Christian IV, King of Denmark, Sir Thomas Roe, the English Ambassador to Christian's court, and various elements of the extended Abrabanel family have arranged an unusually well-funded and well led expedition to North America. The purpose of this mission? To establish a powerful Danish presence in Newfoundland, from which the Danes will extend their influence and commercial presence across North America, in the regions above the French possessions in the New World.
The Danish scheme is one of King Christian’s responses to his forced incorporation into the new Union of Kalmar, following Denmark’s defeat in the Baltic War of 1634. In some ways, it is aimed as much against Gustavus Adolphus of Sweden as it is against Richelieu’s France. It is an attempt to restore Denmark’s power without coming into direct conflict with the Swedish king and his American allies.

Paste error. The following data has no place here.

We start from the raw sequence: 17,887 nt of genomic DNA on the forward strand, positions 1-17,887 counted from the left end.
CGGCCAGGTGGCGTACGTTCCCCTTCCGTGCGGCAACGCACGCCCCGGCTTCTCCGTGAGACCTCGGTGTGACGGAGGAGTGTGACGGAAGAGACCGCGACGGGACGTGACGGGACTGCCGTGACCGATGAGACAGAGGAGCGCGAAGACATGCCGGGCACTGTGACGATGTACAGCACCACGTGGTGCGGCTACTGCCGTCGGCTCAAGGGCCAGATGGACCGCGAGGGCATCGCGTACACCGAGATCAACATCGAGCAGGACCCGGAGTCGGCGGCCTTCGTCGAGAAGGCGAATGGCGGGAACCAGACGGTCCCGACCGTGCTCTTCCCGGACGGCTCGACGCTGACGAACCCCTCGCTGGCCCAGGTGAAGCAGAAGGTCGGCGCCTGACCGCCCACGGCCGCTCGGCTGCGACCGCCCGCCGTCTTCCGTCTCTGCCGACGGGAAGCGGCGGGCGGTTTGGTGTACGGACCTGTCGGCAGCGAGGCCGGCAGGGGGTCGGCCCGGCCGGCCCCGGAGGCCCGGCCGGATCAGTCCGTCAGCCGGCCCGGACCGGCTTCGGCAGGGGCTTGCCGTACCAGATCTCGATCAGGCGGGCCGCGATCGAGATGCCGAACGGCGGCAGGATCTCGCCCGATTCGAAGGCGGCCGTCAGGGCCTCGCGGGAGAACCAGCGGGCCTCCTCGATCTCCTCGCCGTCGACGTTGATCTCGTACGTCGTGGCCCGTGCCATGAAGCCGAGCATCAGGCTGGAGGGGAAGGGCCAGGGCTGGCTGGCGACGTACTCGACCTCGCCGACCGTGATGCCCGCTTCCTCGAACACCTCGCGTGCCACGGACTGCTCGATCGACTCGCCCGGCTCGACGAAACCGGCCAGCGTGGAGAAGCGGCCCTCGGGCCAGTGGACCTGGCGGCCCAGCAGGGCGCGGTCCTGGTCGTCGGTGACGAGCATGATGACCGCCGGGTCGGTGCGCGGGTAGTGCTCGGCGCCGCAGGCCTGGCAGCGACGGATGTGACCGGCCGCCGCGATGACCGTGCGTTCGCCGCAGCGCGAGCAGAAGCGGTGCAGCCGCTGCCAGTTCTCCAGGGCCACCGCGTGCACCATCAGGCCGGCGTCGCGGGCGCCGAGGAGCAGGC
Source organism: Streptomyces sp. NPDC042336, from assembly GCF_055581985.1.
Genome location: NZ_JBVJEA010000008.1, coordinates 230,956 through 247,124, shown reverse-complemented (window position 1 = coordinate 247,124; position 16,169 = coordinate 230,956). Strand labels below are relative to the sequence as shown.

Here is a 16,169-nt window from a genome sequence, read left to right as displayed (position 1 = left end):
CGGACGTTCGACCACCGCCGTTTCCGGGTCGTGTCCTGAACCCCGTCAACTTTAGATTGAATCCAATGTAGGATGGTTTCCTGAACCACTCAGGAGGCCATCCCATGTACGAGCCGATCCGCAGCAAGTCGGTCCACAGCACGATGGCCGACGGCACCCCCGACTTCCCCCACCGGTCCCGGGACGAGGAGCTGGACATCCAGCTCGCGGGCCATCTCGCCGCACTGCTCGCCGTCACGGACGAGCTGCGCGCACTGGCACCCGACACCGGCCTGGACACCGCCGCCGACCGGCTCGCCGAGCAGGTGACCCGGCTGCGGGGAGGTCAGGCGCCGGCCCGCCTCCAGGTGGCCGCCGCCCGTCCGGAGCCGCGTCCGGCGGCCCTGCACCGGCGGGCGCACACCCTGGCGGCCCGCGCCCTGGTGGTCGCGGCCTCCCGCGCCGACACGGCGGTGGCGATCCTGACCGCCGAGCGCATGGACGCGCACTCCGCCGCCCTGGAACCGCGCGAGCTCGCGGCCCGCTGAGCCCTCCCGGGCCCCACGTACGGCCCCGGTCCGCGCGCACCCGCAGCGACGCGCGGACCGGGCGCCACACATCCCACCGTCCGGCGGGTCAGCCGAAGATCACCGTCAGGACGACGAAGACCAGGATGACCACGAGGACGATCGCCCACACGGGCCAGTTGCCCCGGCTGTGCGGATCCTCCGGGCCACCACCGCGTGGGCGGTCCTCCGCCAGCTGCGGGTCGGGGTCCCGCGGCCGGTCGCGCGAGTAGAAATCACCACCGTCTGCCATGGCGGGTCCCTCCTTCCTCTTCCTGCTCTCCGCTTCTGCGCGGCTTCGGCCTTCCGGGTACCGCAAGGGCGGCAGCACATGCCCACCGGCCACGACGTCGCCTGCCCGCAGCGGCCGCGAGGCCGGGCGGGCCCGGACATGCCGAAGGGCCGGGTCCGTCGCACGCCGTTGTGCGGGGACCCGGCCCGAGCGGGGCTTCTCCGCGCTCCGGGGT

But neither Gustav Adolf nor Mike Stearns are fooled by Christian’s machinations. Their response is depicted in Eric Flint’s short story “Brave New World,” also part of this volume, and it is not one that the Danish king had foreseen. The world of the 1630s, already thrown into tumult by the Ring of Fire and the arrival of the town of Grantville from across time and space, just got more complicated—and more exciting.